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Can Treasurers Solve the Global Energy Crisis?

by Helen Sanders, Editor

"The world appears to be emerging from the worst economic crisis in decades. Many countries have made commitments under Copenhagen Accord to reduce greenhouse gas emissions. Commitments have also been made by the G-20 and APEC to phase out inefficient fossil fuel subsidies. Are we, at last, on the path to a secure, reliable and environmmentally sustainable energy system?"  International Energy Agency (IEA), November 2010

To all intents and purposes,sadly the answer must be ‘no’. For the consumer, the implications are primarily in fluctuating (and typically increasing) household heating bills and fuel pump prices.For corporations, the ramifications of a volatile energy market with considerable medium-term uncertainty are both challenging and exciting, depending on how a company can take advantage of the opportunities that the current energy situation presents. In the years immediately preceding the financial crisis, the ‘green’ agenda was high in many politicians’ and corporations’ set of priorities. Over the past two and a half years, economic priorities took over,and the word ‘sustainability’ seemed to all but disappear. Now, however, politicians, CEOs and treasurers alike need to recognise that future economic stability, corporate growth and energy sustainability are inextricably linked.

Shifting energy demand

Firstly, without repeating energy predictions that are routinely spattered across the press during the latter part of the old year and the beginning of the next, the prospects for energy consumption versus production look grim. Commentators have been quick to predict a 2011 return to $100bbl for oil, although not necessarily remaining at this level throughout. The issue is not necessarily a decline in production, although inevitably this must happen, but on increasing demand, and for some industries, more rigorous carbon penalties. Unsurprisingly, China is the key perpetrator. According to the IEA World Energy Report 2010 (published November 2010), China’s demand for energy derived from fossil fuels is likely to increase by 75% between 2008 and 2035, and a tripling of electricity requirements. Other countries in Asia, particularly India, the Middle East and Latin America are also set for considerable growth in demand, with around a 35% increase in energy predicted by 2035 globally. And with energy production set to increase by only 15%, the challenge is clear.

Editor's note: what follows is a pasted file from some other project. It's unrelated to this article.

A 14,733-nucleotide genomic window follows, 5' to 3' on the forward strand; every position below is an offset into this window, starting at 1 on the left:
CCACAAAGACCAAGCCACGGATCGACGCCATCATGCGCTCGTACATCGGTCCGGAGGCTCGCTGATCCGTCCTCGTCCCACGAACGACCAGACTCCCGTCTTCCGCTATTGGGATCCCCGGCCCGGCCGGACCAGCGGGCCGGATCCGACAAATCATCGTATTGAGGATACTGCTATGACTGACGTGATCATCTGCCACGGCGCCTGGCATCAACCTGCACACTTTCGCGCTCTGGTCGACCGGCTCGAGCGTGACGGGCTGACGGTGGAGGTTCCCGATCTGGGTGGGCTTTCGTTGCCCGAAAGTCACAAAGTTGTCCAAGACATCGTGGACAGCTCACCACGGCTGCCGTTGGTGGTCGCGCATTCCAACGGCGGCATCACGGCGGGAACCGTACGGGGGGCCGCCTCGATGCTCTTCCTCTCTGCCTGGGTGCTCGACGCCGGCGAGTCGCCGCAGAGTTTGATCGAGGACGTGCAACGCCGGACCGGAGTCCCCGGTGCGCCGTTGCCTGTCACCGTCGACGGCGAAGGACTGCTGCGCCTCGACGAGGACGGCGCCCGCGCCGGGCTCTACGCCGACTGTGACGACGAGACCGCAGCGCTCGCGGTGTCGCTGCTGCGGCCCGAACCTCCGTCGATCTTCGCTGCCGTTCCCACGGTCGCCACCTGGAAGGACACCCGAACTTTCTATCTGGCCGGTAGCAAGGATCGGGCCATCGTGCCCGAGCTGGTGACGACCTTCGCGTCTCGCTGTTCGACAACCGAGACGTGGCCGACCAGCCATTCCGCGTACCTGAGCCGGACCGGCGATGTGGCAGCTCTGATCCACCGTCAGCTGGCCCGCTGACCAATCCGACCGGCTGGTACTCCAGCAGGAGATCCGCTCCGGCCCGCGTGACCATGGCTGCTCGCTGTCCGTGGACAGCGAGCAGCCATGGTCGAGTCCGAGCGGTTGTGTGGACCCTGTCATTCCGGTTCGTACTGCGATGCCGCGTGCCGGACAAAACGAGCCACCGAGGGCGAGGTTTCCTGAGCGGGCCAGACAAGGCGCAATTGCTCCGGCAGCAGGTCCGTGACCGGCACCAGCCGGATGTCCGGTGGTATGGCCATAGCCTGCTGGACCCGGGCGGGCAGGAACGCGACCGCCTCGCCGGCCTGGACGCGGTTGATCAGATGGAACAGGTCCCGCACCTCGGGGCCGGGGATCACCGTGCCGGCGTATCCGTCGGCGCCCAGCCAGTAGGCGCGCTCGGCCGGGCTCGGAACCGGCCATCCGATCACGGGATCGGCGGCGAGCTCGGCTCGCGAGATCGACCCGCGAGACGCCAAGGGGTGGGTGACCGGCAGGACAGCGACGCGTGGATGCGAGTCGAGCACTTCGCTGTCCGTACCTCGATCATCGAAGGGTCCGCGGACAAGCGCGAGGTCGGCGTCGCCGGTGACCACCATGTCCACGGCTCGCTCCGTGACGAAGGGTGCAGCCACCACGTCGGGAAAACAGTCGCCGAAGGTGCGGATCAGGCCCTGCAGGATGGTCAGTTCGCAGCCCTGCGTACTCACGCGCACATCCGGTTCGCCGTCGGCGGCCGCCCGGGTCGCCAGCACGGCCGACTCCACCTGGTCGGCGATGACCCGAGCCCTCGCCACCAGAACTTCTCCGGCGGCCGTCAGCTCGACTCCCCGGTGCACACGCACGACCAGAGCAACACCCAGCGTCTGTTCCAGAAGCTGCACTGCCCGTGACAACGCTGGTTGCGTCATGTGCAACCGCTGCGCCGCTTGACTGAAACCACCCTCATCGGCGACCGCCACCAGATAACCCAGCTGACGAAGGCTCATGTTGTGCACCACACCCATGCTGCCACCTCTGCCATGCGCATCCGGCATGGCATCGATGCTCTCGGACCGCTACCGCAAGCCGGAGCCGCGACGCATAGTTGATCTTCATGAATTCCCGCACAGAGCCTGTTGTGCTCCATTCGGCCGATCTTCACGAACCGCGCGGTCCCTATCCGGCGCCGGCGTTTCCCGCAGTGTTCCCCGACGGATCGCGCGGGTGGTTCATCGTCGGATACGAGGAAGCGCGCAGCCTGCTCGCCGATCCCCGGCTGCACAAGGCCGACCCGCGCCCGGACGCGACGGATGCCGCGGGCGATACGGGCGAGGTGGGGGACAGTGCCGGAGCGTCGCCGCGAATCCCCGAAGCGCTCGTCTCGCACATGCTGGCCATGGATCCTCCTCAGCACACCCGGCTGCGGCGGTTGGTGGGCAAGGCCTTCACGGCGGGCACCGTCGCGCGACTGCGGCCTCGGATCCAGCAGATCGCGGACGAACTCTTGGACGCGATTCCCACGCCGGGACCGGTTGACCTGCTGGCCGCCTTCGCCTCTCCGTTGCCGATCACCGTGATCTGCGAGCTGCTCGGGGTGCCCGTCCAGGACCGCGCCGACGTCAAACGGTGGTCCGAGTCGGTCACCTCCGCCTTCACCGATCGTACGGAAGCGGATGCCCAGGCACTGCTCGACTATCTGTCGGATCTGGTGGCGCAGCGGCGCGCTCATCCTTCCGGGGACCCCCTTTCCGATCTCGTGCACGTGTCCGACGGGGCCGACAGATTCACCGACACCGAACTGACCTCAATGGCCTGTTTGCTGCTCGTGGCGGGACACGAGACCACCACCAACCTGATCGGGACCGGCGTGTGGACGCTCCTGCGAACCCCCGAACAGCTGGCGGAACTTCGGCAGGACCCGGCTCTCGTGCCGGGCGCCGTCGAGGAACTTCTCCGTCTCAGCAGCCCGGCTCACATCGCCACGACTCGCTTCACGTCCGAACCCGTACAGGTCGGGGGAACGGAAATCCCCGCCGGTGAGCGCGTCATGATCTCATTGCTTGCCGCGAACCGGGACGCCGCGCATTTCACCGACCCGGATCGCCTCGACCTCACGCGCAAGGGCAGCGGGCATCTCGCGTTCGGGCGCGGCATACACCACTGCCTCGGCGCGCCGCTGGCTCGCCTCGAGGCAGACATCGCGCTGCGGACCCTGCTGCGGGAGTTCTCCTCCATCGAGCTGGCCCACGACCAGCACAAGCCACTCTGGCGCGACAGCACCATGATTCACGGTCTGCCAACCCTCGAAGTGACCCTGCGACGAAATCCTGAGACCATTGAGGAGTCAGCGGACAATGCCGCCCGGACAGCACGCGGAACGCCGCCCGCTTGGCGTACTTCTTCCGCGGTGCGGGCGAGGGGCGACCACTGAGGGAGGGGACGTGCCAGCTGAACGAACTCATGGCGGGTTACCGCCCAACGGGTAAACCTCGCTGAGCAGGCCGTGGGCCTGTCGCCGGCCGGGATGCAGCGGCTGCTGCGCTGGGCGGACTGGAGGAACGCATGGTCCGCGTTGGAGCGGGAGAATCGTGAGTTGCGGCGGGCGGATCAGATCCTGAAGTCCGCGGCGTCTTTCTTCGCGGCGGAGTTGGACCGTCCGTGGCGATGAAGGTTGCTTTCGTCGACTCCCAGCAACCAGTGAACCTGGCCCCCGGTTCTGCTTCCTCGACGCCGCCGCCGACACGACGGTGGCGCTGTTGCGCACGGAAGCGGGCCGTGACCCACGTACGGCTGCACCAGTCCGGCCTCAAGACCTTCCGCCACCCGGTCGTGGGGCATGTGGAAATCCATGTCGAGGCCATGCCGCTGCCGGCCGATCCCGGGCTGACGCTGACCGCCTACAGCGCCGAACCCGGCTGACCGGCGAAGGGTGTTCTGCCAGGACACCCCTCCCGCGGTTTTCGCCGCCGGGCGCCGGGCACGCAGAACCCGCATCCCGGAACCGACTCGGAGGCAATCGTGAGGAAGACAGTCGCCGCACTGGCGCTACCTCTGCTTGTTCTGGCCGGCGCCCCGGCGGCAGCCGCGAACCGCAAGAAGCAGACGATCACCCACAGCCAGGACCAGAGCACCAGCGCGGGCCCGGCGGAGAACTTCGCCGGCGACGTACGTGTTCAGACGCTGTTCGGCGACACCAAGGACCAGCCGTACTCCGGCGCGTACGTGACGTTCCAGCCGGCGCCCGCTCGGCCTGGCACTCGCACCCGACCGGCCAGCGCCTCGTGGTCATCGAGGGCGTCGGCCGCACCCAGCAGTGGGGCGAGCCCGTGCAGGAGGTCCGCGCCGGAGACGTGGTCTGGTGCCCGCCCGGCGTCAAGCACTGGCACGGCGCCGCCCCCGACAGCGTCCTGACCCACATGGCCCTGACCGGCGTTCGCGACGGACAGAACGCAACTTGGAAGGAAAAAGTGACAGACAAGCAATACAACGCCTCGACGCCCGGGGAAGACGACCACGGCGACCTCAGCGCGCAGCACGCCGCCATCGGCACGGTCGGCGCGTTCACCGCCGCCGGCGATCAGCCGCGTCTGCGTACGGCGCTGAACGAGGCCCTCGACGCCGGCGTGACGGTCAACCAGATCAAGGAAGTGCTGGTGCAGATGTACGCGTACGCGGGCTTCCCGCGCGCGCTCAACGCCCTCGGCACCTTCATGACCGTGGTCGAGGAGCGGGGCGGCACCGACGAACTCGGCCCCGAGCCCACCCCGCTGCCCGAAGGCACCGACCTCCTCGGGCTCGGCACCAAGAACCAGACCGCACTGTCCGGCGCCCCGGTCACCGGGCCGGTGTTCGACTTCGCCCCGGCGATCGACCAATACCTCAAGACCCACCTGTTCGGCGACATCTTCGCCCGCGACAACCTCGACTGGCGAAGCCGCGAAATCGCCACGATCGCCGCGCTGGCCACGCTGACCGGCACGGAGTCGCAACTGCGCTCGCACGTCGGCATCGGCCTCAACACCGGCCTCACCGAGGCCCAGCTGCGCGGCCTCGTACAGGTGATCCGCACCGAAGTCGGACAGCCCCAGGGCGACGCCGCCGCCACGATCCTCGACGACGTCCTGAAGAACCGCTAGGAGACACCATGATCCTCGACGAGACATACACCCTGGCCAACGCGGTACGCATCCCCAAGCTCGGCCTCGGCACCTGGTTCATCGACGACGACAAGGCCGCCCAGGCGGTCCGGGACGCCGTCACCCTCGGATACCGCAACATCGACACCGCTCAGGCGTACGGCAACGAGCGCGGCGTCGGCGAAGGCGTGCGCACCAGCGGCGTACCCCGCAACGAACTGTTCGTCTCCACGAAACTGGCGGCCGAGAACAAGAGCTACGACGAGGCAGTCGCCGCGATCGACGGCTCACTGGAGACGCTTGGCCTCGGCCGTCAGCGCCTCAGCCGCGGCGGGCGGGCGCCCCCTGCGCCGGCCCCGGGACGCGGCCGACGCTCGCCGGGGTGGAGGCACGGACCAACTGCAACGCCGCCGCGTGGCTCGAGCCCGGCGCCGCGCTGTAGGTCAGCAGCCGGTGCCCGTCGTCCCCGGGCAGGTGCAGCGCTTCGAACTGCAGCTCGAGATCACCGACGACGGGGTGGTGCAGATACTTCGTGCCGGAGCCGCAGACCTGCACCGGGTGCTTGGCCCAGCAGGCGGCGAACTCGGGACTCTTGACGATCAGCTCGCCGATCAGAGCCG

The shift in demand from OECD to non-OECD countries has an impact that may be as significant, if not more so, than the actual increase in demand. Petrochina, already the world’s 17th largest company and growing fast, has announced its strategic intention not only to increase domestic production but to “realise a quantum leap in international operations” (Petrochina website, Jan 2011) largely through acquisition. Significant acquisition from Chinese companies to meet domestic energy demands could have a considerable impact on the balance of economic and political power, and also potentially affect security and availability of supply in other parts of the world.